Every day we hear how poorly the economy is performing and how homeowners are being affected. We’ve all heard the term “distressed property sale,” but what is it? A distressed property sale is either a short sale (where the bank allows the homeowner to sell the property for less than is owed) or a foreclosure (where the bank takes the property back from the owner due to non-payment).
There are many factors relating to the credit impact on a short sale versus a foreclosure. However, it can generally be stated that after a short sale, the seller is able to raise his credit score, and purchase another home, much more quickly. The other benefit to a short sale is that often the differential between what was owed and what the bank agrees to accept is forgiven by the bank. In a foreclosure, the bank has the right to pursue this differential.
It is interesting to view some statistics specific to Lake of the Woods as compared to Orange County, Spotsylvania County, and Fredericksburg City (combined as a whole). As a resident and a realtor I am disappointed that our community has experienced the number of foreclosures year-to-date versus short sales, as short sales are typically a better option for the homeowner, and certainly for the community.
According to information gained from the MRIS MLS (Multiple Listing Service) about sales in LOW, (and it must be noted that this information is only as accurate as is reported)
In 2008, there were 6 short sales and no foreclosures out of 133 total sales, accounting for 4.5% of total sales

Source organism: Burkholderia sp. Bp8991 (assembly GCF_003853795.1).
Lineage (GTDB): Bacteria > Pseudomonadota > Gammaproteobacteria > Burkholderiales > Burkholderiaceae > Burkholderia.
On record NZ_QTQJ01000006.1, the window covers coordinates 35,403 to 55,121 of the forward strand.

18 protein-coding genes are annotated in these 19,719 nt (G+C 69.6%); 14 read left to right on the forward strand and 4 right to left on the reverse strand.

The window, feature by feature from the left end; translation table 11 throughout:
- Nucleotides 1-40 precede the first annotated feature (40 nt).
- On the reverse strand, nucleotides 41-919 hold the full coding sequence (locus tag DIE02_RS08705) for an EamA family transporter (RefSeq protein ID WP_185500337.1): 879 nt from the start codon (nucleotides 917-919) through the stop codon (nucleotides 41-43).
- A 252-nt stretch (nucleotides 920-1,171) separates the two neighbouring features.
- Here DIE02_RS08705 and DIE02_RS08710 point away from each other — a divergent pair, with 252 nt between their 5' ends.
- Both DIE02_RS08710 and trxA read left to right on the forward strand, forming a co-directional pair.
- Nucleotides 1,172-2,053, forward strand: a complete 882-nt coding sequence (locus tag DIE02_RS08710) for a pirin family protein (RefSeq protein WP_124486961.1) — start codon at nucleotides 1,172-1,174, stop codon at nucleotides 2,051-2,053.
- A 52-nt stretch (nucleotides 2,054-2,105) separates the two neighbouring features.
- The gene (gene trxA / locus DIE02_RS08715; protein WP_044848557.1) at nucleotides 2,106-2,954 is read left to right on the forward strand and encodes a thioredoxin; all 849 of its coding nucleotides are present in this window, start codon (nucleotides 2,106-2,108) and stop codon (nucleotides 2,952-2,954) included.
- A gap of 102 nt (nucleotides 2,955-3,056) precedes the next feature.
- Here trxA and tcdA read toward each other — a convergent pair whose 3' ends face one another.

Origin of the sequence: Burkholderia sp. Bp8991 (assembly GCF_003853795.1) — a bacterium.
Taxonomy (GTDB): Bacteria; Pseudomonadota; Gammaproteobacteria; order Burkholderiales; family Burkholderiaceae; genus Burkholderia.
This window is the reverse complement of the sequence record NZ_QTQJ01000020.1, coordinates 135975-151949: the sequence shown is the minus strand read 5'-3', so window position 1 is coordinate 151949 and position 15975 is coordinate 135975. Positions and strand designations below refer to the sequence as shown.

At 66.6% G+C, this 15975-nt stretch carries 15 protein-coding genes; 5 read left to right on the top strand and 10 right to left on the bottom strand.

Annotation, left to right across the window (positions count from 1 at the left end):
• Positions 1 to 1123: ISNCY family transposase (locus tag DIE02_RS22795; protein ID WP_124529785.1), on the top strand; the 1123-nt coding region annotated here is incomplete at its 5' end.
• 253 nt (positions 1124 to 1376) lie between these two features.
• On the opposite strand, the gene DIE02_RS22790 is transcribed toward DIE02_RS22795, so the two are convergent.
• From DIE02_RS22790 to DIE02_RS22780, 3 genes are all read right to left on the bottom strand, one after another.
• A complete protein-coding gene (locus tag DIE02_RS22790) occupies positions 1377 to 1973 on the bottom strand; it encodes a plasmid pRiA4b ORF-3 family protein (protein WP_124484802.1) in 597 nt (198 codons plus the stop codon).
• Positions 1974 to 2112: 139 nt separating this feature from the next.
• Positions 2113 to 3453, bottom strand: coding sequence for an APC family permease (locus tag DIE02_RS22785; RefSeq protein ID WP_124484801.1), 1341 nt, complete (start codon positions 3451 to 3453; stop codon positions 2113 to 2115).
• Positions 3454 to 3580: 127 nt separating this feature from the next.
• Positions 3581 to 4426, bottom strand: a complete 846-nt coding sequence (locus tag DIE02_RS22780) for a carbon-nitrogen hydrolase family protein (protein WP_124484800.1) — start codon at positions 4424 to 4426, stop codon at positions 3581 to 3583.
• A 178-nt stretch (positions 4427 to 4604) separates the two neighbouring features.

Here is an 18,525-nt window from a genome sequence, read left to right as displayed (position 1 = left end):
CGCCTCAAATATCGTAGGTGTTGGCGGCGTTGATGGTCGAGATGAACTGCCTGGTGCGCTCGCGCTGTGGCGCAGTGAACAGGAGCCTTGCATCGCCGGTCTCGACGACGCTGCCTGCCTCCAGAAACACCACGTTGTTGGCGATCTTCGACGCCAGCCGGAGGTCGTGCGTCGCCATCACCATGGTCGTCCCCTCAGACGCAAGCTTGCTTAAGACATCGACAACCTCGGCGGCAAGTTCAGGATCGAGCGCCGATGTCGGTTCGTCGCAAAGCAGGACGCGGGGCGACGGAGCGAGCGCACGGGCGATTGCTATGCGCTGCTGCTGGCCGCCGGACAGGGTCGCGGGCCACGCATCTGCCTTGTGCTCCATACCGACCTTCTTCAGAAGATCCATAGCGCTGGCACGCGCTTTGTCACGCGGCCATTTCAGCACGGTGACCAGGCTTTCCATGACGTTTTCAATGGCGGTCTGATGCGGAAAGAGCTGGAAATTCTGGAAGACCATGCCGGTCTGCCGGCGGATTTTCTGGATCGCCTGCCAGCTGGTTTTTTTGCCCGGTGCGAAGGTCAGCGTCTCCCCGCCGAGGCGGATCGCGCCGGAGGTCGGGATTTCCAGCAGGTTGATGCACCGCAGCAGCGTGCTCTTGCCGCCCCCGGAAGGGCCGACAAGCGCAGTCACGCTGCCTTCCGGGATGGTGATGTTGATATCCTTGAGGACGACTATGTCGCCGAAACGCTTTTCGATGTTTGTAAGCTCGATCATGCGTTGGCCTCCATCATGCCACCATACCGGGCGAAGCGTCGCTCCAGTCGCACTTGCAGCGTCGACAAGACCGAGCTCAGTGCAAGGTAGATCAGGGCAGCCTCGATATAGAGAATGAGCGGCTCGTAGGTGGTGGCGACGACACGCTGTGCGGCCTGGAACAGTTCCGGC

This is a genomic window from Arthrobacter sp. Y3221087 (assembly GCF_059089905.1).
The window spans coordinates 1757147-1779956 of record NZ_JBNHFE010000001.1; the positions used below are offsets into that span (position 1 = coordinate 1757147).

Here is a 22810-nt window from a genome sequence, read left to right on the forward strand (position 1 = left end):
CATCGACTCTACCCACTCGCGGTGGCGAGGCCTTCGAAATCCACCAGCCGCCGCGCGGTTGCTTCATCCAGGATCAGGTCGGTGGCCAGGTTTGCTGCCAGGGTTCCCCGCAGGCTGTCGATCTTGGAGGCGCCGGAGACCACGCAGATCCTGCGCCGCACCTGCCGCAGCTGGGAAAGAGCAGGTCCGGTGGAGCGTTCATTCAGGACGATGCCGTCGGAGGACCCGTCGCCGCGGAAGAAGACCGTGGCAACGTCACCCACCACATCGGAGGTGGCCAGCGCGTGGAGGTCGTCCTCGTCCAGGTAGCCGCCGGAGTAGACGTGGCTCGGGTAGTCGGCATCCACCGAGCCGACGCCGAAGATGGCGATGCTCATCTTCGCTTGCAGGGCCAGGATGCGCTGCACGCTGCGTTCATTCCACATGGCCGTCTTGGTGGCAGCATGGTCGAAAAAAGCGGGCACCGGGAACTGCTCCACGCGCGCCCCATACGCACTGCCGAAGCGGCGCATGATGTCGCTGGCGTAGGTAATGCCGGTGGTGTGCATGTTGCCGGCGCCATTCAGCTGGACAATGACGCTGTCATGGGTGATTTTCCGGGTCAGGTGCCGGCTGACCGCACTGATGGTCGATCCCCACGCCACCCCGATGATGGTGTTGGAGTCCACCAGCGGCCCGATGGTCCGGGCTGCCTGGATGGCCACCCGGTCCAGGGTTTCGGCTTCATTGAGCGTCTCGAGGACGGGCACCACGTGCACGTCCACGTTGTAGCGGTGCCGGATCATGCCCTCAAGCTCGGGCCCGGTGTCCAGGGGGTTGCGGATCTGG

In 2009, there were 5 short sales and 47 foreclosures out of 145 total sales, accounting for 32.4% of total sales
In 2010, there were 13 short sales and50 foreclosures out of 148 total sales, accounting for 33.8% of total sales
Thus far in 2011 YTD (as of 10/12/2011), there were 9 short sales and 34 foreclosures out of 114, accounting for 29.8% of total sales
In Orange County, Spotsylvania County, and Fredericksburg City combined, the year-to-date statistics are as follows: 1833 total sales, of which short sales (391) are accounting for 21.3%, and foreclosures (498) are accounting for 27.2%,
What does all of this mean? Good news and not-so-good news. These statistics reveal two facts: The good news is that Lake of the Woods is faring better than our neighbors in distressed property sales (37.7% versus 48.5%). The not-so-good news is that Lake of the Woods is experiencing a far greater percentage of foreclosures than short sales than our neighbors (7.9% versus 21.3%). This needs to improve!